The Spook Who Sat By the Door The Spook Who Sat By the Door

Monday, April 30, 2012

CBC Features the Storied History of Jacky Jasper

The history of hip-hop is littered with references to pimp culture, and has essentially made the idea of being an agent for prostitutes seem fashionable. The pimp persona that was popularized in Iceberg Slim novels can be found anywhere, from rapper Ice T and Too Short to Snoop Dogg’s spiritual advisor and ex-pimp Bishop Don Juan, to others like the late Pimp C (of legendary UGK crew), who even incorporated it in the naming process. When 50 Cent rhymed that he was a “P.I.M.P,” it zoomed to the top of the charts, though he wasn’t being literal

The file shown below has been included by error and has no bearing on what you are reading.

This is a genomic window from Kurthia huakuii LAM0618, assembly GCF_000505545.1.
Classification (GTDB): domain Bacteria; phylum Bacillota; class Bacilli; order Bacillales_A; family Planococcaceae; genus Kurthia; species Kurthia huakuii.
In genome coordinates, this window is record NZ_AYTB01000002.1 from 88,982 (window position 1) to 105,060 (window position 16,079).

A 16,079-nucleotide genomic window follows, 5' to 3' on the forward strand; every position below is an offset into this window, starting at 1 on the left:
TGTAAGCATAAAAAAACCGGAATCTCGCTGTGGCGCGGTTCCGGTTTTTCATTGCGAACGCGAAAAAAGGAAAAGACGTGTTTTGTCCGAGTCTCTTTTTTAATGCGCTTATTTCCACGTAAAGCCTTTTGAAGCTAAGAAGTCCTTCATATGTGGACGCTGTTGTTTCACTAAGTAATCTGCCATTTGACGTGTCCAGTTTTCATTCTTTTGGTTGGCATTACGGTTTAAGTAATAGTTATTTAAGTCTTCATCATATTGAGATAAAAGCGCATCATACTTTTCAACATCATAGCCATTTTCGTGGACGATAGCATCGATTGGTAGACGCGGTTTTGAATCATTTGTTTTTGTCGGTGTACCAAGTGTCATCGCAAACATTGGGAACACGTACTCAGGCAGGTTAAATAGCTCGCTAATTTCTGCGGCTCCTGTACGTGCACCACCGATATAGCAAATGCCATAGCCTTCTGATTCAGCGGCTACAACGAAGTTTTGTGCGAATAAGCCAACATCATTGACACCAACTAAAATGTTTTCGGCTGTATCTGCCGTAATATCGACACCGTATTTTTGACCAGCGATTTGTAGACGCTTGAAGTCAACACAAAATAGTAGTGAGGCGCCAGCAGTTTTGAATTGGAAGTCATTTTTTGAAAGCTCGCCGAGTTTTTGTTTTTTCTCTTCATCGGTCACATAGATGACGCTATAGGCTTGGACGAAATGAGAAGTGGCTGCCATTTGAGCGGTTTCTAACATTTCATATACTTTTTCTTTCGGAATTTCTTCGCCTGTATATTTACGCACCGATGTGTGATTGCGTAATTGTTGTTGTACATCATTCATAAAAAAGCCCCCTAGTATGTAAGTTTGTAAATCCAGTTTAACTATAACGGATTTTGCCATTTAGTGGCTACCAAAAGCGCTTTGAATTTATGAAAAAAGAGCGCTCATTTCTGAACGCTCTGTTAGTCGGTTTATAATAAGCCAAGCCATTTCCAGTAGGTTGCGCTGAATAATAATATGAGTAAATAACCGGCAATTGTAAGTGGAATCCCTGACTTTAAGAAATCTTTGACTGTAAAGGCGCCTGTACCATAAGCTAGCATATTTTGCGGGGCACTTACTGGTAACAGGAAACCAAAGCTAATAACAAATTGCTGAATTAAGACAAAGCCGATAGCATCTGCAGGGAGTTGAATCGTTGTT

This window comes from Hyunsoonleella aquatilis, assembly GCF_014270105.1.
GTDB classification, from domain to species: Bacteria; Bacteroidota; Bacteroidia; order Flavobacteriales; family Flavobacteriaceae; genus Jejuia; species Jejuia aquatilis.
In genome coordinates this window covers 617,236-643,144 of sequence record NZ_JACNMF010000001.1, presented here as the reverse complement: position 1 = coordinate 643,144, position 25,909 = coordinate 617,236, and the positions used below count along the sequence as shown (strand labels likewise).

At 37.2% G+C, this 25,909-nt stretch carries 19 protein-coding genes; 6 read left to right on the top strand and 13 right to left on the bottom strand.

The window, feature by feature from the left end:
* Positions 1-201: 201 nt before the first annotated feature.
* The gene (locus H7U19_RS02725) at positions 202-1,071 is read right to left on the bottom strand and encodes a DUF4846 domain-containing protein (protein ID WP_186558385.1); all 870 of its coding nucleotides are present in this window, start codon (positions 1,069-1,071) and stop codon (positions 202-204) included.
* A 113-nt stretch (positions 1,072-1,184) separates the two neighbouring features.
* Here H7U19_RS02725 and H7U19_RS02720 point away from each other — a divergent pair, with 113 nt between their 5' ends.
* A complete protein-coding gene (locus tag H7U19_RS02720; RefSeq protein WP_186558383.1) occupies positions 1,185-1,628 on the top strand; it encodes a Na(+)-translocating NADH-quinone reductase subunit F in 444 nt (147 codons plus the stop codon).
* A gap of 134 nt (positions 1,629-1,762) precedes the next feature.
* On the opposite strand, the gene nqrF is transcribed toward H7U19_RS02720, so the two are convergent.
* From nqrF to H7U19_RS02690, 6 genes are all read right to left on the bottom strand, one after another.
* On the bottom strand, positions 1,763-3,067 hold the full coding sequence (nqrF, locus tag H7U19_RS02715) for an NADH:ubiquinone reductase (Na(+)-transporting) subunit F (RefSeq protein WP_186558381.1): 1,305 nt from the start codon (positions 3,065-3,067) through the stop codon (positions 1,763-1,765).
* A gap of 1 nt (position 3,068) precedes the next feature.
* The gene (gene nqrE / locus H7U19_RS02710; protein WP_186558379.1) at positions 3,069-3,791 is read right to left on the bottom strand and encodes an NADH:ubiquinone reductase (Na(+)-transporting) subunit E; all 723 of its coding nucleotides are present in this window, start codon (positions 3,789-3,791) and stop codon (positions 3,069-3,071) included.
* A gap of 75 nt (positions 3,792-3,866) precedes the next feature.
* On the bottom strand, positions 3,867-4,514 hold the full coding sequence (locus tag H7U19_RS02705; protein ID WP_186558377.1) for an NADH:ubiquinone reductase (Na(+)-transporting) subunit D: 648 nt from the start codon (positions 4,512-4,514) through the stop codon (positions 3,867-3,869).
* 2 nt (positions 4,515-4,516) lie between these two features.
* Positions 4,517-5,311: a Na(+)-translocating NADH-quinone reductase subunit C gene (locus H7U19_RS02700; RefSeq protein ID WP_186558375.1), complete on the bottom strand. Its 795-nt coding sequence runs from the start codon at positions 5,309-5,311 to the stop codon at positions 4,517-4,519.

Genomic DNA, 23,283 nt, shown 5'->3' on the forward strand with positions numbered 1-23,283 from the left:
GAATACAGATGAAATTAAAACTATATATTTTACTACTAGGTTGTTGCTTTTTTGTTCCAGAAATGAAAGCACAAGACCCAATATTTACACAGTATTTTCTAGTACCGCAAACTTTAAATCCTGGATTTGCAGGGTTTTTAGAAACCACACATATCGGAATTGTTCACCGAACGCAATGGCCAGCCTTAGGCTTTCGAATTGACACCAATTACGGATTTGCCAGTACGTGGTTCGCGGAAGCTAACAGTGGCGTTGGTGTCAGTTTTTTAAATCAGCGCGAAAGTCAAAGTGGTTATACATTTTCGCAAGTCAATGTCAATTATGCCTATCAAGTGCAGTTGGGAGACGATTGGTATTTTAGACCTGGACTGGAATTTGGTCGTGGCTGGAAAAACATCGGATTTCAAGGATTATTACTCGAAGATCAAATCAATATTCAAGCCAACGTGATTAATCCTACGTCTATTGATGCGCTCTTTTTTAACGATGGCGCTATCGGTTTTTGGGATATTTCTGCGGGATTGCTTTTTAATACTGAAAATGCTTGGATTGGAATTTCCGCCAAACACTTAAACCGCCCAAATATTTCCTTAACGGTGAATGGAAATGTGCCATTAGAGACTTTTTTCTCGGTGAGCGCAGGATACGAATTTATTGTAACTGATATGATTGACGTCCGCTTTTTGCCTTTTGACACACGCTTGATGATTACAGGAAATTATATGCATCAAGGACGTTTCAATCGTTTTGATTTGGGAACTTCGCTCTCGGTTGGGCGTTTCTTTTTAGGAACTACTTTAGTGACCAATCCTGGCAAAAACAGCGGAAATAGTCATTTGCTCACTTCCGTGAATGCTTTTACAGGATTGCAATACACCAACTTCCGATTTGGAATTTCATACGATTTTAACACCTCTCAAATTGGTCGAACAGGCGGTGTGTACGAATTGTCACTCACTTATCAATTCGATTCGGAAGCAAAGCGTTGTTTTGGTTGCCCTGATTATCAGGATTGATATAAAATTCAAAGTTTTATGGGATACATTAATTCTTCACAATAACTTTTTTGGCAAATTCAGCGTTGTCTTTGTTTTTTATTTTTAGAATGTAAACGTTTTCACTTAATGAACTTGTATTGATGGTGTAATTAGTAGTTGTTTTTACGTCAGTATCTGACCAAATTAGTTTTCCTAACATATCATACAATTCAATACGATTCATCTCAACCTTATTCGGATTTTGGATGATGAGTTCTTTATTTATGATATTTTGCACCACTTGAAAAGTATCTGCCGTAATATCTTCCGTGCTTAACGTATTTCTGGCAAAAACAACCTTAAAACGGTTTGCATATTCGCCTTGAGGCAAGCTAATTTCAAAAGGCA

.But what happens when you’re a rapper who really was one? For Jacky Jasper, the artist formerly known as H Bomb (and HDV before that), translating the street hustle and pimp life to celluloid was never easy, being based in a safe, conservative city like Toronto. “From when I was 14 to 15 years old, I used to go down to George Harvey Collegiate Institute, or various projects like ‘the Jungle’ (Lawrence Heights) … and after school we’d go shoplift at the Eaton Centre … terrorizing Le Chateau and different various stores, just to stay in fashion as kids going to school,” explains the Grammy-winning artist. Jasper, whose “Proud Ta Be Pimpin’” song from his sophomore Higher Deeper Values release laid out the pimp game blueprint. “I learned from having gear to taking gear to selling gear,” he continues. “So now I’m selling stuff to people in schools, I’m getting money off sales. I got pretty good at it.” Jasper says he got so good at this hustle that he was easily making $500 a day shoplifting as a kid. Then crack cocaine hit the local scene. Hard. “I was 17 hanging out at after-hours clubs near Yonge and Dundas Street,” says Jasper. “I saw pimps. And I never really understood them, but I was looking to understand the game.” Dope deals and rhymes Having grown up watching black blaxploitation movies like The Mack and Trouble Man, it’s not like this lifestyle was something Jasper (known in the streets as Hollywood) hadn’t seen before. His intrusion into this netherworld began with him selling a leather coat to a pimp, and then turned into him dabbling in substances, which was not unusual in the Toronto urban street culture of the ’80s. Jasper’s lifestyle was taking a toll on him both socially and physically. “I couldn’t bring my money home, because mom would ask too many questions,” he says. The spending sprees included consuming drugs, and he admitted that, “you start hurting yourself. You think you’re partying but you’re destroying yourself.” When word got out about Jasper’s exploits, a warrant was issued for his arrest, and by that time he had moved to the Lawrence Heights neighbourhood (affectionately referred to as “the Jungle”), he did the wise thing and turned himself in. After doing less than a year in East Detention Centre, and engaging in a necessary detox process, Jasper hit a crisis as a 20-something young black male, and asked himself: “What am I gonna do when I get out?” The new ideas for a lifestyle change and hustle were to be found on MuchMusic’s infamous Electric Circus. “I walked out of my cell one day and I saw Michie Mee and [King] Lou [Dream Warriors] on Electric Circus, and I said ‘I could do that,’ I’ve been doing it all my life … we were the original B-boys of Toronto,” says Jasper. “I started writing jail stories from different inmates that was telling me their stories.” Jasper had no intention of going back to the street life, so he took a temp job through Kelly’s and saved up some money. After picking King Lou’s brain, Jasper went to seek out record label impresario Ivan Berry, whom he had known from high school, and who headed the upstart urban indie label Beat Factory. An A&R representative from the ISBA/Sony label, who was rooted in punk, heard Jasper’s authentic street tales, and before the rapper knew it, he was signed to a recording contract. But all parties involved were in for a rude awakening, over a bevy of issues. “I’m coming from the streets, and I went in the booth and started saying mother f–k this, b–ch that, because that’s my reality,” explains Jasper. “Loads of content to draw on from pimping.” Part of Jasper’s life, one could argue, loosely mirrors Terrence Howard’s character DJay in the Hollywood flick Hustle and Flow,, set in the world of Memphis hip-hop. But Jasper soon found out that this new music hustle wasn’t quite rewarding him with enough dough, despite his deft rhyme flow. “So now I’m thinking, ‘you’re getting signed, you’re getting some money,’ and I had a rude awakening,” he says. After the 1990 release of his aptly titled debut Sex, Drugs + Violence, the money wasn’t coming in as Jasper had expected.

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